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"Even Slugbug can be enjoyably played without resorting to slugging anybody."

Yes, The Muse and I continue to enthusiastically play Slugbug every time we're traveling together in the car, but we maintain a certain civility when engaging. We do not, for instance, actually slug each other, like a six year old might. Yes, we do observe the catechism, "Slugbug, no slug back," but only to preserve the essential form of play. Some days, The Muse quite joyfully skunks me, spotting a hot half dozen before I spy my first. Other days, it's me holding her underwater, reveling in my easy accumulation. Honest, there's no underlying malice. It's just a game for us.

I hold open doors for whomever follows me inside. If an adjacent driver signals to change lanes, I make it my business to open enough space for their shift. I expect similar civility from those around me, but I won't hold my breath until I receive it.
I think of myself as having been properly raised. I think myself lucky to have been instructed in the fine art of civil engagement. Not everyone was so fortunate. Some seem to live by the First Come First Served Rule, which counsels one to take all they can carry before someone else comes along to deny them their due. These people see no harm and certainly no foul if another has to go begging because they got into the line first, while civility insists that we're all responsible for each other, not just for Number One.

Civility presumes a certain generosity, as if we inhabit an abundant world with ample resources for everyone. The civil share and share alike, refusing to hoard regardless of the possible personal privation. They ask if anyone else around the table has their eye on that last bite of pie before helping themselves to it. Of course they say "please" and "thank you," as if it matters, but only because it does. Small incivilities irk me most. The swerving through traffic attempting to gain some advantage strikes me as ferally uncivil. It also clogs traffic. The neighbor who allows their dog to run loose to poop in my backyard demonstrates the sort of civility ordinarily reserved for the exclusive use of slavering wolverines. We're all together here, and really should be.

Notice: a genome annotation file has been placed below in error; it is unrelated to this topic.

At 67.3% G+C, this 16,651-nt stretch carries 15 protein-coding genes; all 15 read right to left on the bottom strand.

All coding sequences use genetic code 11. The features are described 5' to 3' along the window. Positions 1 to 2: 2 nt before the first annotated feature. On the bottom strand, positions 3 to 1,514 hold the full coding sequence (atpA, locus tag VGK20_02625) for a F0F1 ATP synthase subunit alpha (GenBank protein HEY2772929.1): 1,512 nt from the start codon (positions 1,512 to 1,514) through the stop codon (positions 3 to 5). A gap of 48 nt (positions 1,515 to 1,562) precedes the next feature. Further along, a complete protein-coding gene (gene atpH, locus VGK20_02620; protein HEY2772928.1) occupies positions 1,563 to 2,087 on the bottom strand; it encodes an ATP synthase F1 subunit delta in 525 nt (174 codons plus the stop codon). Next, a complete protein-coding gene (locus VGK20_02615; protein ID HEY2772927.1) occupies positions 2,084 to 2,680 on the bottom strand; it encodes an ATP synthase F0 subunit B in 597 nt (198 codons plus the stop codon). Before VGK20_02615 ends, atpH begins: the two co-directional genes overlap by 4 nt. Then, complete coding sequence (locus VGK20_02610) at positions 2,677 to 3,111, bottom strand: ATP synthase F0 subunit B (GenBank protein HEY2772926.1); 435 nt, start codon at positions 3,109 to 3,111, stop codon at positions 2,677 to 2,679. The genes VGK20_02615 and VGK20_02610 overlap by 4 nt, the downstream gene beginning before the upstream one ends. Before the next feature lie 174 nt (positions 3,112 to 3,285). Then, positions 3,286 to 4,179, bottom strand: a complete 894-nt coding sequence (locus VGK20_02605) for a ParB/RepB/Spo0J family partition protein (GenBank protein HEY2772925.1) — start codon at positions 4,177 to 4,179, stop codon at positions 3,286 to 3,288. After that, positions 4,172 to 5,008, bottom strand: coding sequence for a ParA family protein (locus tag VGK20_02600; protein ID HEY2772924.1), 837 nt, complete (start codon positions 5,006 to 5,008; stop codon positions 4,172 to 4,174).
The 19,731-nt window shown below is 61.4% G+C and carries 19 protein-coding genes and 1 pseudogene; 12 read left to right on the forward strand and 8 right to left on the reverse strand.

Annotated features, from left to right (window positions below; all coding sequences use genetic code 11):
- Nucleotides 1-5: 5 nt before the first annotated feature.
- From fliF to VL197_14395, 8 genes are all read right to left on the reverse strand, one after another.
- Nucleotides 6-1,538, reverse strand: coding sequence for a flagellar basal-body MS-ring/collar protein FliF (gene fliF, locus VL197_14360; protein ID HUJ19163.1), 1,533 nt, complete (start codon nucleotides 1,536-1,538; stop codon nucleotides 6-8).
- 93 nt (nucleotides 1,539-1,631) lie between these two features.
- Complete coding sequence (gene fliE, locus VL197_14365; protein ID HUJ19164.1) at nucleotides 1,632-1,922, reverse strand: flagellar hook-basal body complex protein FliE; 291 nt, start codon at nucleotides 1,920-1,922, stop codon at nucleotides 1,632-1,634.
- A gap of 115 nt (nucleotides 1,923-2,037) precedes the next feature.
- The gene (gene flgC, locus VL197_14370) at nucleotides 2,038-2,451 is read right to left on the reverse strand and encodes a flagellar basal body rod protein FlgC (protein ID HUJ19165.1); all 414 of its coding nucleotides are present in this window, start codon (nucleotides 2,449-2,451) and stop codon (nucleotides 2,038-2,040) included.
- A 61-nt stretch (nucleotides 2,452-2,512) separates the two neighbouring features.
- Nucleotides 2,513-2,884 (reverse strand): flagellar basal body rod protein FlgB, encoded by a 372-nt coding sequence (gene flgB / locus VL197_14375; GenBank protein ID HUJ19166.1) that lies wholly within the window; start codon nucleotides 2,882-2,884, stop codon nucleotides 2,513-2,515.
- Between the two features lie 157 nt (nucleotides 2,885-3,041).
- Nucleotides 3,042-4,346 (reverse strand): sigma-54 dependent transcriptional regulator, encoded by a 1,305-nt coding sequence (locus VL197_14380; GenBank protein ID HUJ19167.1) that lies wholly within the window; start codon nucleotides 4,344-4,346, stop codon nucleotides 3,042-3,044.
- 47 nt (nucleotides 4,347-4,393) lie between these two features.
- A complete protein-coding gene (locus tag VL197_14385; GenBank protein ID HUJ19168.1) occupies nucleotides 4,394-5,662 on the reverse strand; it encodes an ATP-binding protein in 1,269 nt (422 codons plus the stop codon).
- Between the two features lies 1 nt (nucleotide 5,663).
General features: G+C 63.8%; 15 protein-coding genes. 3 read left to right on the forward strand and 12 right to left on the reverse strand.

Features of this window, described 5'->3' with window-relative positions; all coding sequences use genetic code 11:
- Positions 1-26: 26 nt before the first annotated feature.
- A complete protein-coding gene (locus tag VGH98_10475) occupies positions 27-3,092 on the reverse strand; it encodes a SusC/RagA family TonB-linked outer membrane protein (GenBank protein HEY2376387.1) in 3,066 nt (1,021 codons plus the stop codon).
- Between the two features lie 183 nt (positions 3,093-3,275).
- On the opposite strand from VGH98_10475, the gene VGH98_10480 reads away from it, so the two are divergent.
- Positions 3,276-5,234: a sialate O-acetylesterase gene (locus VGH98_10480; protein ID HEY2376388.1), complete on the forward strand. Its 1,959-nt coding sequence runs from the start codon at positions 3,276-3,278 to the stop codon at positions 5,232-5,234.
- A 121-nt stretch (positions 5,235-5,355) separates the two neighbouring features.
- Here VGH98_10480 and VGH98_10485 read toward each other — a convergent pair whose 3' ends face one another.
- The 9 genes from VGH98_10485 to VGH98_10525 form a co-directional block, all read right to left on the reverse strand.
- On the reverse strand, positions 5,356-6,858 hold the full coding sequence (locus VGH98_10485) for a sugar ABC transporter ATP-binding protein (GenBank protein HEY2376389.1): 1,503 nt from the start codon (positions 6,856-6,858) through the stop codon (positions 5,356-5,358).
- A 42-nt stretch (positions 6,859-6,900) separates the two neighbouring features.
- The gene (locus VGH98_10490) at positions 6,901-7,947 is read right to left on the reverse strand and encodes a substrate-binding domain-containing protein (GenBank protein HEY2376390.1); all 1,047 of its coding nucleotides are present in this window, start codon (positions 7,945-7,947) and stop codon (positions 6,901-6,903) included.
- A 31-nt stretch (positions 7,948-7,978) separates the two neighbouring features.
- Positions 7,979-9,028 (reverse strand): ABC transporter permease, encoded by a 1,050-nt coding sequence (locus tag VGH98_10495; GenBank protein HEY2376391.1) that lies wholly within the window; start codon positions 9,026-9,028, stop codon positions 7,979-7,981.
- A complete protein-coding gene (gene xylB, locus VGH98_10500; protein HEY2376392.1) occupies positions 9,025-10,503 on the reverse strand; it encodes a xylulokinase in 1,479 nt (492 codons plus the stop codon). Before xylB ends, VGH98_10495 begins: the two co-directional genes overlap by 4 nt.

Competition seems to encourage stiff-arming civility in the service of winning, whatever that means. All is not even remotely fair in love, war, and commercial activity. Some seem out to take mean advantage, chuckling loudly to themselves as they wander away from the table. This can feel absolutely humiliating to anyone sworn to always play fair. Some days, it seems as though the bastards hold an absolute advantage, and perhaps they do, depending upon the game they play. Nothing says that I must play the same game they engage in, let alone by their rules. They will spin scarcity yarns, frightening small children and other inherently decent people, trying to goad them into forfeiting the only real advantage civil society has ever held. The flimflams understand that they can only win when someone else loses, so they try hard to make as many into rubes as they can. Misery does, apparently, crave company. Play Slugbug with them, and you will get your shoulder slugged good. You might even begin to engage to get even, by then you will have lost all opportunity to ever civilly win again.

It seems an endlessly hard lesson to learn to turn yet another cheek. Some days it seems as if I'm called to turn an infinite number of cheeks, though I only have two, four if I drop my pants in their direction. I've lately taken to trying to be the last person to board the airplane. I notice that I'm often nearly the last to get off the plane on the other end of the ride, too. Those who wrestled their way on ahead of me gained little advantage for their extra effort, but perhaps they only sought some psychological payback, something nobody else could have ever seen. The great competition has always been between civility and incivility, and like competition in any arena, it amounts to a deadly social disease. We do not now nor have we ever inhabited a zero sum game. Later arriving birds find plenty of unadvertised worms still crawling around. Even Slugbug can be enjoyably played without resorting to slugging anybody.

©2018 by David A. Schmaltz - all rights reserved

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